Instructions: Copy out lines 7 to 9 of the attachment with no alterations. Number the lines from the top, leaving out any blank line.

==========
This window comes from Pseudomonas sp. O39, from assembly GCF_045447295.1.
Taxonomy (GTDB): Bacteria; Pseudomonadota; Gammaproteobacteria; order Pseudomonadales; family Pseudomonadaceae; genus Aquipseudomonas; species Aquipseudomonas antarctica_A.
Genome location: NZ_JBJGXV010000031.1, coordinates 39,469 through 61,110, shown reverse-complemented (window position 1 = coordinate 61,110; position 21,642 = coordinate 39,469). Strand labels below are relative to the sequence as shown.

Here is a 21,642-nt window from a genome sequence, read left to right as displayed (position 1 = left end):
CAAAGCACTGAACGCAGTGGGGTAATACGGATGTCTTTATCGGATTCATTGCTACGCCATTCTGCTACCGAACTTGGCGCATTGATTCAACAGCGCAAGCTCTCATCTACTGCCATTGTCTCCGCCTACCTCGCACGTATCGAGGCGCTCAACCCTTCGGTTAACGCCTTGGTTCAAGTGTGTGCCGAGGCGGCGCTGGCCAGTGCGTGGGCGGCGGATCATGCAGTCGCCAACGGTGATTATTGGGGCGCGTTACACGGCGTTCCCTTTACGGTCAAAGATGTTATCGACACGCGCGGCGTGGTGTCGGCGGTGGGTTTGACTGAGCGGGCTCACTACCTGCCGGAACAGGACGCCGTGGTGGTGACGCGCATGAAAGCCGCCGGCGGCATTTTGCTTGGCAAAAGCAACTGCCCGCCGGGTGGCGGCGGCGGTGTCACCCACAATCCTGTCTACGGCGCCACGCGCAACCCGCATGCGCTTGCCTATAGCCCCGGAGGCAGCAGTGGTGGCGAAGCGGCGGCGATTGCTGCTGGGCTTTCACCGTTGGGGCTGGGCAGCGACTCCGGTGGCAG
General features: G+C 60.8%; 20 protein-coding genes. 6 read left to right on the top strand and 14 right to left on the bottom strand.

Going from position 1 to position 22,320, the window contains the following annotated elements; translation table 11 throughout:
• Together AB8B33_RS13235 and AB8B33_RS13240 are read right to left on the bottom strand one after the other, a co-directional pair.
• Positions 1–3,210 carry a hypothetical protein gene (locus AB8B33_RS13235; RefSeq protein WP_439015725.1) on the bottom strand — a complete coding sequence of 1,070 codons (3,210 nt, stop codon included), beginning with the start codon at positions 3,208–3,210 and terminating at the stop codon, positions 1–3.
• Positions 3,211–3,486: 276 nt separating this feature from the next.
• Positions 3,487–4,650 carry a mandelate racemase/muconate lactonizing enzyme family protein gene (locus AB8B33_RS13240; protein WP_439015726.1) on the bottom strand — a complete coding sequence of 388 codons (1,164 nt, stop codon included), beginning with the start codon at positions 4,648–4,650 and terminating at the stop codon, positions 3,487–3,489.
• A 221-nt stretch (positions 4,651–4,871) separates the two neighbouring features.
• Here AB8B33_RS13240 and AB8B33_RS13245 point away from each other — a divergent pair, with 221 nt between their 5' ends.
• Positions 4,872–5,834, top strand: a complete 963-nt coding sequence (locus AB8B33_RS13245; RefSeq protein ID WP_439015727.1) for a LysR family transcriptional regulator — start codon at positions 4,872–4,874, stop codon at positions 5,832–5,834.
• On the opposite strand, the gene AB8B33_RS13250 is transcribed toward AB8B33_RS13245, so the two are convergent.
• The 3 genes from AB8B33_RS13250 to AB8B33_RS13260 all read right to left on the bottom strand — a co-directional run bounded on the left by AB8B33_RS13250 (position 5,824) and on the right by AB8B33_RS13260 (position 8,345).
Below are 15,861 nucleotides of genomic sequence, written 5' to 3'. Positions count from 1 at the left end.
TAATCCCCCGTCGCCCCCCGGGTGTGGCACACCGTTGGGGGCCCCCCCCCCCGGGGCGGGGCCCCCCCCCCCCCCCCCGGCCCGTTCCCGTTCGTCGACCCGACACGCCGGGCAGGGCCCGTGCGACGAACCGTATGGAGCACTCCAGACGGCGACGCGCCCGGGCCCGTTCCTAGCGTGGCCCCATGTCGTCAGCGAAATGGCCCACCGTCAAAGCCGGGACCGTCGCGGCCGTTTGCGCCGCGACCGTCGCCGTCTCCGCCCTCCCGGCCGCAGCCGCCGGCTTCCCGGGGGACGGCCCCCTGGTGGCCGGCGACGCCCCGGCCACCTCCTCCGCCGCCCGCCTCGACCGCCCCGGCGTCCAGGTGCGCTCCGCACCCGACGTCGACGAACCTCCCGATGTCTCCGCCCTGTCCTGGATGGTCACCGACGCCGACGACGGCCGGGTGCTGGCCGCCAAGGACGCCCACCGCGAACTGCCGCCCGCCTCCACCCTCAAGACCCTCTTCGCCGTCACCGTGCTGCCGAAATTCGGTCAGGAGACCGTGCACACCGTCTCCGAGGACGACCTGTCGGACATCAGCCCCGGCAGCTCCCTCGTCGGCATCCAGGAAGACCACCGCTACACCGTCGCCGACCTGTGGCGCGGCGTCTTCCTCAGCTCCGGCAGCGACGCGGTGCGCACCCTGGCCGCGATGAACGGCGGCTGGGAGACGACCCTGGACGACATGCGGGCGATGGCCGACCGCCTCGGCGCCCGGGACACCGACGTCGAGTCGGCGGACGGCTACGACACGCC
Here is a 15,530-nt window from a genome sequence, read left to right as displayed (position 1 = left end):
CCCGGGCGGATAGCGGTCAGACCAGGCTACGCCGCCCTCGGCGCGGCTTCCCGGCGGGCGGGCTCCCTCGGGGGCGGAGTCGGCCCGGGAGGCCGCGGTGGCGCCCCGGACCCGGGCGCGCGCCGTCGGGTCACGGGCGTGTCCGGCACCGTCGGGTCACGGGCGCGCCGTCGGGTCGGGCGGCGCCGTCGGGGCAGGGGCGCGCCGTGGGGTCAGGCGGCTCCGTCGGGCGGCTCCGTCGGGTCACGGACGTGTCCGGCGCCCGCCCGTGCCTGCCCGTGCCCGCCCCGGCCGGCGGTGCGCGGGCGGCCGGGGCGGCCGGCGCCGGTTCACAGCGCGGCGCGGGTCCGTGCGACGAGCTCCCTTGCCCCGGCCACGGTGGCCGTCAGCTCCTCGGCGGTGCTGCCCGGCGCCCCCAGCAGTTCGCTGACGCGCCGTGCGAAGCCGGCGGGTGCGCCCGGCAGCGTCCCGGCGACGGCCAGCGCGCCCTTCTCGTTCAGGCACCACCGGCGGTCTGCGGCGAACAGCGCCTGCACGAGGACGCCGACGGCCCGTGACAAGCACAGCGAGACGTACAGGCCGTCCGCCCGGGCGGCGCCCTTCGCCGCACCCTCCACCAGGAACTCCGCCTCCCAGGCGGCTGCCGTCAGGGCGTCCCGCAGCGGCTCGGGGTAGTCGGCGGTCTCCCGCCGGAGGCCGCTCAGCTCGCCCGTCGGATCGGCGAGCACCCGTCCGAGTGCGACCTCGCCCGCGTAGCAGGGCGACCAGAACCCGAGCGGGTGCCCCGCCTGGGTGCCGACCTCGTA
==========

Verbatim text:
Going from position 1 to position 22,320, the window contains the following annotated elements; translation table 11 throughout:
• Together AB8B33_RS13235 and AB8B33_RS13240 are read right to left on the bottom strand one after the other, a co-directional pair.
• Positions 1–3,210 carry a hypothetical protein gene (locus AB8B33_RS13235; RefSeq protein WP_439015725.1) on the bottom strand — a complete coding sequence of 1,070 codons (3,210 nt, stop codon included), beginning with the start codon at positions 3,208–3,210 and terminating at the stop codon, positions 1–3.